Mote and FWC conduct red tide survey along the Florida Gulf coast

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Instead, they're strewn with the corpses of dead marine creatures, victims of a red tide.

"As we continue to work with our partners to respond to the ongoing red tide event in Southwest Florida, we ask that you report any dead or distressed marine mammals and see turtles to our wildlife alert hotline", the FWC wrote on its official Instagram account Wednesday alongside images of workers rescuing a manatee sickened by red tide exposure.

About 100 miles of the Florida shore have been affected, and the red tide looks like a persistent one.

K. brevis produces neurotoxins that can sicken and kill fish, seabirds, turtles and other marine life. Pelicans, manatees and a whale shark have also washed ashore since this unprecedented bloom started.

Experts suggest an excess amount of nutrients, coming from inland Florida and dumping into the Gulf of Mexico from rivers, could be making this year's bloom more persistent.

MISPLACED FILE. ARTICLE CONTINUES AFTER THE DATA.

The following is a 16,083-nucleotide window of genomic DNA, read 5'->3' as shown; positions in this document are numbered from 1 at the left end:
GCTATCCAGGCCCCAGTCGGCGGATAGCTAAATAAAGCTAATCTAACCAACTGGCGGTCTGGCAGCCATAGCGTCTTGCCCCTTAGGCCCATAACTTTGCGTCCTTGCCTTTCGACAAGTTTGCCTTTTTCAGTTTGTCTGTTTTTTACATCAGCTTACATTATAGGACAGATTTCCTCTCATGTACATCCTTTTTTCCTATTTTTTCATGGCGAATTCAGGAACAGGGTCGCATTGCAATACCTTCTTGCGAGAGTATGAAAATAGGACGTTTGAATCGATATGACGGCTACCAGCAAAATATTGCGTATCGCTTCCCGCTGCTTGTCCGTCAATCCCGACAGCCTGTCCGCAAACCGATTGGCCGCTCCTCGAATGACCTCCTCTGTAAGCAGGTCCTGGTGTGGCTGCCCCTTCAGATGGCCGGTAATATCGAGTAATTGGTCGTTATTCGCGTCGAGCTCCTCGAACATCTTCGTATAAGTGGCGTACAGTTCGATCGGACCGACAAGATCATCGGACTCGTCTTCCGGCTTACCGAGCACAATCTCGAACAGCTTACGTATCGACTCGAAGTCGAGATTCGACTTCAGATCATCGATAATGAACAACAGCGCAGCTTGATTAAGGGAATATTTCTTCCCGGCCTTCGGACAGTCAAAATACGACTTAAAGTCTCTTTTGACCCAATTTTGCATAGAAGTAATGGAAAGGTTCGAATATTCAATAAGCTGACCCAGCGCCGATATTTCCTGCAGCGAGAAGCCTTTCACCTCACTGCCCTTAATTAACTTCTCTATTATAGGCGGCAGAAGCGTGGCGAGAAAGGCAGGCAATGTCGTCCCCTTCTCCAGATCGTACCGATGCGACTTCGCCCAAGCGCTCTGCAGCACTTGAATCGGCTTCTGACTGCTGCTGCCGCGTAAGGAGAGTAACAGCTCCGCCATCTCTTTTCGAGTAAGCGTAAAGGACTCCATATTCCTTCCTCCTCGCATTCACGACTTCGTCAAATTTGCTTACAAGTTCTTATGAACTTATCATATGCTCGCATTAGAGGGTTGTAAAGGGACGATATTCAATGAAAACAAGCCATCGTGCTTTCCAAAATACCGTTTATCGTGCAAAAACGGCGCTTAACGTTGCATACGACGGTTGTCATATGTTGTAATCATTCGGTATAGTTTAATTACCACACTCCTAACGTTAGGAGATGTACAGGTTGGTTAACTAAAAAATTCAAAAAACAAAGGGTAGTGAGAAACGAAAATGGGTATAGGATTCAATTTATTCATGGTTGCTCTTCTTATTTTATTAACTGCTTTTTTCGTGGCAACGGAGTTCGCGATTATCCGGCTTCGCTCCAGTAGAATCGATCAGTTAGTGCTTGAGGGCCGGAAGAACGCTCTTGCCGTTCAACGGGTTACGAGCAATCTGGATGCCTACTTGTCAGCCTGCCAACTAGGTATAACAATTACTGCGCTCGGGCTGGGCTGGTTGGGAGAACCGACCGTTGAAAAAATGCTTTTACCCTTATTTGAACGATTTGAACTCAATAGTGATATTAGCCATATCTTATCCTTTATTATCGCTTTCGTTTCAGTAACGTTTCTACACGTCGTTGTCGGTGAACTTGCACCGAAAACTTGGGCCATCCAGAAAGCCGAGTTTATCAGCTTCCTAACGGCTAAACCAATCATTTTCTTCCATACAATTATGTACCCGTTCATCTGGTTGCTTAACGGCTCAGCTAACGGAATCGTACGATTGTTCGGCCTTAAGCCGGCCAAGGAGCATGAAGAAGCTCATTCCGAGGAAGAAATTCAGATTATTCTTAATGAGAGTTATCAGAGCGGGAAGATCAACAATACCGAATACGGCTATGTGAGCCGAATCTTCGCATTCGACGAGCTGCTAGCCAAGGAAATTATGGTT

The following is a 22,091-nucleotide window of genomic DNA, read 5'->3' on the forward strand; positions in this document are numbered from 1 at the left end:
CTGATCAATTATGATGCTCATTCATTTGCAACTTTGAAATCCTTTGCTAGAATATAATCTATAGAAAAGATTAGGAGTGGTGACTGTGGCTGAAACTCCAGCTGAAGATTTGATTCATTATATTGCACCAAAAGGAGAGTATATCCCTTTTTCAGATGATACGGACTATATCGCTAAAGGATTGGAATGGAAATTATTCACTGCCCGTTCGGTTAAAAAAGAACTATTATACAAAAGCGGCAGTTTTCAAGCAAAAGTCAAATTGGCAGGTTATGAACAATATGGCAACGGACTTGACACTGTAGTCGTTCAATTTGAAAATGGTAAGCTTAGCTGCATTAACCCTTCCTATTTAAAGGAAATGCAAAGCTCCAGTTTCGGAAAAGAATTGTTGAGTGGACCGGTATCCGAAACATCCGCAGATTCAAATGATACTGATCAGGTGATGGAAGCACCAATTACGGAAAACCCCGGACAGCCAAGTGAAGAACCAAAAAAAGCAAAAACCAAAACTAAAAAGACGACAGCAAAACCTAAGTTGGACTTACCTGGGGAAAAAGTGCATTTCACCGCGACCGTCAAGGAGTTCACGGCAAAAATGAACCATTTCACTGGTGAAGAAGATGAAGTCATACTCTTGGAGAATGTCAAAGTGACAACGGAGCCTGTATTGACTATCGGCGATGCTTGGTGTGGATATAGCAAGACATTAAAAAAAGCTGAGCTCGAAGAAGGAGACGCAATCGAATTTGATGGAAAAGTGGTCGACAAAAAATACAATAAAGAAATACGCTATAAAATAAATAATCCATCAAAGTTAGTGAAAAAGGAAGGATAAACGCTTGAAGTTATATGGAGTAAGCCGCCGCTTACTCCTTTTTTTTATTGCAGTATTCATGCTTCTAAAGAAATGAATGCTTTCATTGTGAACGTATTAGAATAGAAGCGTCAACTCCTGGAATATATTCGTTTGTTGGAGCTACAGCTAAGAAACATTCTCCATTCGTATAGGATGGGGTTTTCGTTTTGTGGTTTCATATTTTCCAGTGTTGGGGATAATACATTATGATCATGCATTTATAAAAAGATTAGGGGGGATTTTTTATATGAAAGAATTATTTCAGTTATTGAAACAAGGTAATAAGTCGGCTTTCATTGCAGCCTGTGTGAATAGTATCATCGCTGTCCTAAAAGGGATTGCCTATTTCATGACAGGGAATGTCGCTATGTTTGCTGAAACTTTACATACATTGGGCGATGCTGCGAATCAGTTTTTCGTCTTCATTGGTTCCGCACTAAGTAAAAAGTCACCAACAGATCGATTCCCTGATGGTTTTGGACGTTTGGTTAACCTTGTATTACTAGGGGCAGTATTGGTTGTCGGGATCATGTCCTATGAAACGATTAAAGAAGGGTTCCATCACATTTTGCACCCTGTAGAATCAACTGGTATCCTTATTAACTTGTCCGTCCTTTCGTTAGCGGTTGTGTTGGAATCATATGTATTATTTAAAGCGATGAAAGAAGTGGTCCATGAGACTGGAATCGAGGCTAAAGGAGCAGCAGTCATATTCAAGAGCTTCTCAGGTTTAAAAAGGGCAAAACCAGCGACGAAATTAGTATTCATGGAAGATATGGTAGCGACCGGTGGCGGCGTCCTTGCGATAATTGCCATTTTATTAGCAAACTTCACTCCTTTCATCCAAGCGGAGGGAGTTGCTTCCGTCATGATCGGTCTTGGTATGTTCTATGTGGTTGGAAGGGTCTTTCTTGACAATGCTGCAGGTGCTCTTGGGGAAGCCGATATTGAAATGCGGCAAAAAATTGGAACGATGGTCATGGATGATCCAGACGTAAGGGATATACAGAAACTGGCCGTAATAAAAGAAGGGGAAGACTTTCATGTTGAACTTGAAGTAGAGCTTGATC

In Southwest Florida over the past week, K. brevis was observed at background concentrations in two samples collected from Pinellas County, background concentrations in two samples collected from Manatee County, background to high concentrations in 19 samples collected from or offshore of Sarasota County, high concentrations in six samples collected from Charlotte County, background to high concentrations in 17 samples collected from Lee County, and very low to high concentrations in 11 samples collected from Collier County. However, the red tide levels make much of the Gulf coast unsafe for swimming at the time. The FWC reports that this recent bloom has been monitored since November.

Scott pushed for the Legislature to spend up to $100 million to help sway the U.S. Army Corps of Engineers to speed repairs to the Herbert Hoover Dike around Lake Okeechobee.

"This is horrific what we're enduring now, but it needs to be a wake-up call to people that clean water is important to more than just wildlife", Sanibel's Clinic for the Rehabilitation of Wildlife veterinarian Heather Barron told the Miami Herald.

"It's certainly disgusting", said Amy Benton, who walked along the shoreline early Thursday with a scarf over her nose and mouth as protection.